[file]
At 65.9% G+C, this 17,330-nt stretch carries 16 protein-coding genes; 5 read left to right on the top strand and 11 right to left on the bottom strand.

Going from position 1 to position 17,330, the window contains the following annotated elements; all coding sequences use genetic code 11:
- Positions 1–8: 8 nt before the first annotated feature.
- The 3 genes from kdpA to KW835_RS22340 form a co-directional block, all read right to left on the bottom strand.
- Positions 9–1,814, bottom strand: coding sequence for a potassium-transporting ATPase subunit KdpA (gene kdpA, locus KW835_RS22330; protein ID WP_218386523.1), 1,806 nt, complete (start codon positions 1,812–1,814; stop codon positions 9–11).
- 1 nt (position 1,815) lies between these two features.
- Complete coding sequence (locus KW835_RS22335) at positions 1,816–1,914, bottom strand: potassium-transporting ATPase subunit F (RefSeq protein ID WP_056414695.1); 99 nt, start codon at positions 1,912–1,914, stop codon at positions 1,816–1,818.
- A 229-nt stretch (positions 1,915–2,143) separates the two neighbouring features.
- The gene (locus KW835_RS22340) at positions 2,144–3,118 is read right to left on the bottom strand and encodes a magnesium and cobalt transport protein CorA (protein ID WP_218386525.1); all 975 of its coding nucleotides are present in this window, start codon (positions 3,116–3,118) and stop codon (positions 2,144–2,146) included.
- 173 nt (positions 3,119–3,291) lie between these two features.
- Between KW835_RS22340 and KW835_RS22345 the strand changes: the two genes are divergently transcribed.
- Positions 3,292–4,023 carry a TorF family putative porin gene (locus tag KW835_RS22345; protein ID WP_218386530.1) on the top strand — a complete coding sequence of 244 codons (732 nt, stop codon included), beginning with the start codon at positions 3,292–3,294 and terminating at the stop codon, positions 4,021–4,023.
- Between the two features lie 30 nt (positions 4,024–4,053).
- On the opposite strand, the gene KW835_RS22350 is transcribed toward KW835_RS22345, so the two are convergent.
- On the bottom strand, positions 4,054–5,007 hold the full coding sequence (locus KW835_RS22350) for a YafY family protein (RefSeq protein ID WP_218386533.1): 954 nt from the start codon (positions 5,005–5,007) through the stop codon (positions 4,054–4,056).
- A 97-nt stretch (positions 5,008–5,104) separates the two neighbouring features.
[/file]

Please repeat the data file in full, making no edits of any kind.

At 65.9% G+C, this 17,330-nt stretch carries 16 protein-coding genes; 5 read left to right on the top strand and 11 right to left on the bottom strand.

Going from position 1 to position 17,330, the window contains the following annotated elements; all coding sequences use genetic code 11:
- Positions 1–8: 8 nt before the first annotated feature.
- The 3 genes from kdpA to KW835_RS22340 form a co-directional block, all read right to left on the bottom strand.
- Positions 9–1,814, bottom strand: coding sequence for a potassium-transporting ATPase subunit KdpA (gene kdpA, locus KW835_RS22330; protein ID WP_218386523.1), 1,806 nt, complete (start codon positions 1,812–1,814; stop codon positions 9–11).
- 1 nt (position 1,815) lies between these two features.
- Complete coding sequence (locus KW835_RS22335) at positions 1,816–1,914, bottom strand: potassium-transporting ATPase subunit F (RefSeq protein ID WP_056414695.1); 99 nt, start codon at positions 1,912–1,914, stop codon at positions 1,816–1,818.
- A 229-nt stretch (positions 1,915–2,143) separates the two neighbouring features.
- The gene (locus KW835_RS22340) at positions 2,144–3,118 is read right to left on the bottom strand and encodes a magnesium and cobalt transport protein CorA (protein ID WP_218386525.1); all 975 of its coding nucleotides are present in this window, start codon (positions 3,116–3,118) and stop codon (positions 2,144–2,146) included.
- 173 nt (positions 3,119–3,291) lie between these two features.
- Between KW835_RS22340 and KW835_RS22345 the strand changes: the two genes are divergently transcribed.
- Positions 3,292–4,023 carry a TorF family putative porin gene (locus tag KW835_RS22345; protein ID WP_218386530.1) on the top strand — a complete coding sequence of 244 codons (732 nt, stop codon included), beginning with the start codon at positions 3,292–3,294 and terminating at the stop codon, positions 4,021–4,023.
- Between the two features lie 30 nt (positions 4,024–4,053).
- On the opposite strand, the gene KW835_RS22350 is transcribed toward KW835_RS22345, so the two are convergent.
- On the bottom strand, positions 4,054–5,007 hold the full coding sequence (locus KW835_RS22350) for a YafY family protein (RefSeq protein ID WP_218386533.1): 954 nt from the start codon (positions 5,005–5,007) through the stop codon (positions 4,054–4,056).
- A 97-nt stretch (positions 5,008–5,104) separates the two neighbouring features.